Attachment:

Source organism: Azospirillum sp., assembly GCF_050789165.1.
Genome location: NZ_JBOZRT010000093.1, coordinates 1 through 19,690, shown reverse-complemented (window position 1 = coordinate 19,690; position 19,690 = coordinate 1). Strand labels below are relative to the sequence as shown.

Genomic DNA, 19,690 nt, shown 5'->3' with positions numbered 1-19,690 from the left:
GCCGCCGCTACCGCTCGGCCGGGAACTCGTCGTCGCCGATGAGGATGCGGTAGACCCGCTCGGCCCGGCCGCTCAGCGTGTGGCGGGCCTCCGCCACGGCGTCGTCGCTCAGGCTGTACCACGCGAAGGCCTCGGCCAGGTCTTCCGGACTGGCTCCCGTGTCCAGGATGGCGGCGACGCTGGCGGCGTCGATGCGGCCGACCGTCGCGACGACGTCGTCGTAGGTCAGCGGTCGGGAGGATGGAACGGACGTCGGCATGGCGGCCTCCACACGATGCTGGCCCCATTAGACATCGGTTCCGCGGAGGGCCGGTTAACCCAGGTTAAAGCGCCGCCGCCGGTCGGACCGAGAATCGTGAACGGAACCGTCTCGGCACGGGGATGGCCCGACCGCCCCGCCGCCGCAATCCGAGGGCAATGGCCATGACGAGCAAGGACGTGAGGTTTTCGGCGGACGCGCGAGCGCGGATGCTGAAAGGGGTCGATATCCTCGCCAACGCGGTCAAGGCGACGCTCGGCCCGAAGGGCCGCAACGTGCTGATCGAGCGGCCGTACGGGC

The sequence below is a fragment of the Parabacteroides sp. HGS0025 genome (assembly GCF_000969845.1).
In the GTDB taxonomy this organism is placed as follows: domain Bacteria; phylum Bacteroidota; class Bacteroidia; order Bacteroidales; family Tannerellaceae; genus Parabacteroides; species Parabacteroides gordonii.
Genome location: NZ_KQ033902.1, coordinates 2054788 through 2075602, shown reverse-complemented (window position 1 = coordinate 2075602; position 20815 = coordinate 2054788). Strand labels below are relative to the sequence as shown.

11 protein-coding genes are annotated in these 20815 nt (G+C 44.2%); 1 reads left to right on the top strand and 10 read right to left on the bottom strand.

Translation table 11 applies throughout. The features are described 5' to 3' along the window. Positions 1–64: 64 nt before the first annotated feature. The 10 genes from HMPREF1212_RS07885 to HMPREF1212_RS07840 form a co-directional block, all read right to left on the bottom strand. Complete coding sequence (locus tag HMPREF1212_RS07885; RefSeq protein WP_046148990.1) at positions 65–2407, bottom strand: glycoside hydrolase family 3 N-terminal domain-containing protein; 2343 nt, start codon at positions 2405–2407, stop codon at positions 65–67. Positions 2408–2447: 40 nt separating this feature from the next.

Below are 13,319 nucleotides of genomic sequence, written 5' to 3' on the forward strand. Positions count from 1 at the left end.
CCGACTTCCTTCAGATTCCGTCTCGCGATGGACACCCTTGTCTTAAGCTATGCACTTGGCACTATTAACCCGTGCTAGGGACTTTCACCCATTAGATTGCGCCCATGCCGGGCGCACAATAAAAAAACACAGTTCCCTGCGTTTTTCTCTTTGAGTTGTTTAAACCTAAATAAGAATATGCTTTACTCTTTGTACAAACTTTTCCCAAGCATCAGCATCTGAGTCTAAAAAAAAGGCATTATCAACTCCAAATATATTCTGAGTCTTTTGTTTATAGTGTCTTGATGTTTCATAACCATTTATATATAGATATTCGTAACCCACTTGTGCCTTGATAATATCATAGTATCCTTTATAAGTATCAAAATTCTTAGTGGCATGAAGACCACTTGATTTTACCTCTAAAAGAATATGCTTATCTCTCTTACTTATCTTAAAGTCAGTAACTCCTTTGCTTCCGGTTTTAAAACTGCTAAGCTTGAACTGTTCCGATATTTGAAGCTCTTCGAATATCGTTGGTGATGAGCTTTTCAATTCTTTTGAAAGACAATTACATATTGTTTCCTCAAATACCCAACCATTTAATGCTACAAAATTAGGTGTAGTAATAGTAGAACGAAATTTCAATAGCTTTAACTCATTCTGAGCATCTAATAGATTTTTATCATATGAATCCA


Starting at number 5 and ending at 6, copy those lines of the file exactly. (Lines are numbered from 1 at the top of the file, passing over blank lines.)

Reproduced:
The sequence below is a fragment of the Parabacteroides sp. HGS0025 genome (assembly GCF_000969845.1).
In the GTDB taxonomy this organism is placed as follows: domain Bacteria; phylum Bacteroidota; class Bacteroidia; order Bacteroidales; family Tannerellaceae; genus Parabacteroides; species Parabacteroides gordonii.